Thursday, November 24, 2011

Tata's Nano

Last evening, I went to Brickfields to attend the MIA Toastmasters meeting. Although there were just seven of us, it was still a good meeting because speeches and evaluations were superbly satisfying. I particularly enjoyed the Table Topics because the topics chosen (speakers have to pick a color and speak on it) were simple yet they still challenge the speakers. And given that the two pillars of the club, Marcus Chee and Johnny Yong were present, you can bet that the meeting was complaisantly congenial. This meeting earned a 5 out of a 10 score. Oh yes, again, I had to assume the role of General Evaluator because the invited Toastmaster failed to make his appearance.

In 2009, India, amid great fanfare, presented the world’s cheapest motor car, the Nano – costing just 100,000 rupees ($1,979; £1,366). Tata owner Ratan Tata had described it as a "milestone" at the time.

But sales were slow and sluggish. Last December it was reported that sales of the Nano had plunged by 85% compared with a year earlier – refer to webpage http://www.bbc.co.uk/news/world-asia-15815850, published November 21, 2011. Analysts pointed out that a series of fires in the Nano may have contributed. Tata offered free safety upgrades for the model.

More importantly, they are giving the Nano a makeover.

The 2012 Nano will be available in more colors and have more fancy interiors, as part of an effort to rejuvenate its appeal. The manufacturers also say the car will be more fuel-efficient. The engine will be increased by three horsepower to 38 and the company says the inside of the car will be quieter.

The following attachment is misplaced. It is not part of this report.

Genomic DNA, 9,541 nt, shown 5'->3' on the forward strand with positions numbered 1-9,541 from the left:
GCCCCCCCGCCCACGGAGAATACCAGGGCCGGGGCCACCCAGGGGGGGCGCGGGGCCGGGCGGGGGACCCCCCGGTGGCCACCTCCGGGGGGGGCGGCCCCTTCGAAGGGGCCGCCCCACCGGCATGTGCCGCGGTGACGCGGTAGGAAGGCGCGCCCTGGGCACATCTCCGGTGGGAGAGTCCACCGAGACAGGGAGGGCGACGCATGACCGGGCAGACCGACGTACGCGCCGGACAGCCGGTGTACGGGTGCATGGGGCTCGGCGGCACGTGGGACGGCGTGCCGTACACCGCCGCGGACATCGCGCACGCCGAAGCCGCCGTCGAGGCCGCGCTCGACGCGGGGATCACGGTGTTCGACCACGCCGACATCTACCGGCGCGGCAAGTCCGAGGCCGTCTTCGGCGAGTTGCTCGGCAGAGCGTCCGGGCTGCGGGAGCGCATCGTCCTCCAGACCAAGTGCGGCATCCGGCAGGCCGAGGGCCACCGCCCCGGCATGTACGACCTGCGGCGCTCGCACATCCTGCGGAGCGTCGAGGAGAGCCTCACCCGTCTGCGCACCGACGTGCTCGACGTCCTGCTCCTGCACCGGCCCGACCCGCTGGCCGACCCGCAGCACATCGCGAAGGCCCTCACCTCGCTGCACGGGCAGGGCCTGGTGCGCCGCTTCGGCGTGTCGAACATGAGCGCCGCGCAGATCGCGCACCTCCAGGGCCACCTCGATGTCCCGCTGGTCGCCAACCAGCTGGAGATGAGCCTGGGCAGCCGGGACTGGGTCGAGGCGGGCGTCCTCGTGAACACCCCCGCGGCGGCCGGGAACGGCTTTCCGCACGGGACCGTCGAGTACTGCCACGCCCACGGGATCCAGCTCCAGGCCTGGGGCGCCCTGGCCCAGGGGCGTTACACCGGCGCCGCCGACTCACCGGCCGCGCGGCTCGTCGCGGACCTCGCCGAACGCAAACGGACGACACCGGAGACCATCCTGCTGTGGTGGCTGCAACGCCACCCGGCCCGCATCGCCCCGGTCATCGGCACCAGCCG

The modifications were made after feedback from Nano owners, Tata Motors' India operations director, PM Talang, is quoted by AFP news agency as saying. Tata is hoping the new model will help to increase sales. The price of the car will remain the same.

Tata Motors which manufactures British luxury cars Jaguar and Land Rover have only now found out that a cheap product does not necessarily equate to consumer acceptance and, therefore, translate to consumer demand.

The Nano was to be the answer to India's aspirational middle class but I think they got their positioning wrong! The middle class won’t be interested in India’s cheapest car. Would middle class Malaysians aspire to own a Viva? I don’t think so!

Well, maybe those who have everything and still have cash to spare may desire the “special edition”! According to BBC News on September 20, 2011, Tata put on display in Mumbai a “bling” version of the Nano model. Thirty craftsmen were involved in its creation, using 80kg of gold, 15kg of silver and countless gemstones. Now wouldn’t you aspire this car? I would.

1 comment:

Mr Lonely said...

nice blog..walking here with a smile. take care.. have a nice day ~ =D

Regards,
http://www.lonelyreload.com (A Growing Teenager Diary) ..